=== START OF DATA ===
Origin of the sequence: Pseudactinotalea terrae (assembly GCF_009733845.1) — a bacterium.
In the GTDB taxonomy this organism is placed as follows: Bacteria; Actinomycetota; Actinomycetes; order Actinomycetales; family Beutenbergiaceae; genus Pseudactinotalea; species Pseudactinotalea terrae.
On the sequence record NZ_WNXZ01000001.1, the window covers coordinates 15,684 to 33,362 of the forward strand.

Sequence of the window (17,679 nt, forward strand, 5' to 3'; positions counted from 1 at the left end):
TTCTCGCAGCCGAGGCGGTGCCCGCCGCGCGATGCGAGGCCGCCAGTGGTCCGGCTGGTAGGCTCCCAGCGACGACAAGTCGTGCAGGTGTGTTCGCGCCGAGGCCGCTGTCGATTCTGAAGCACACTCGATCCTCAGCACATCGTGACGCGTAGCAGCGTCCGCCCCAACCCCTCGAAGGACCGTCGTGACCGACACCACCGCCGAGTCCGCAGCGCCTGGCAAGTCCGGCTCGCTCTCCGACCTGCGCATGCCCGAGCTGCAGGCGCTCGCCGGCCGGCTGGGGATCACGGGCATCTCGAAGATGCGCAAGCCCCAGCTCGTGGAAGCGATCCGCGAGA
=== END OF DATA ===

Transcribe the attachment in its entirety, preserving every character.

Origin of the sequence: Pseudactinotalea terrae (assembly GCF_009733845.1) — a bacterium.
In the GTDB taxonomy this organism is placed as follows: Bacteria; Actinomycetota; Actinomycetes; order Actinomycetales; family Beutenbergiaceae; genus Pseudactinotalea; species Pseudactinotalea terrae.
On the sequence record NZ_WNXZ01000001.1, the window covers coordinates 15,684 to 33,362 of the forward strand.

Sequence of the window (17,679 nt, forward strand, 5' to 3'; positions counted from 1 at the left end):
TTCTCGCAGCCGAGGCGGTGCCCGCCGCGCGATGCGAGGCCGCCAGTGGTCCGGCTGGTAGGCTCCCAGCGACGACAAGTCGTGCAGGTGTGTTCGCGCCGAGGCCGCTGTCGATTCTGAAGCACACTCGATCCTCAGCACATCGTGACGCGTAGCAGCGTCCGCCCCAACCCCTCGAAGGACCGTCGTGACCGACACCACCGCCGAGTCCGCAGCGCCTGGCAAGTCCGGCTCGCTCTCCGACCTGCGCATGCCCGAGCTGCAGGCGCTCGCCGGCCGGCTGGGGATCACGGGCATCTCGAAGATGCGCAAGCCCCAGCTCGTGGAAGCGATCCGCGAGA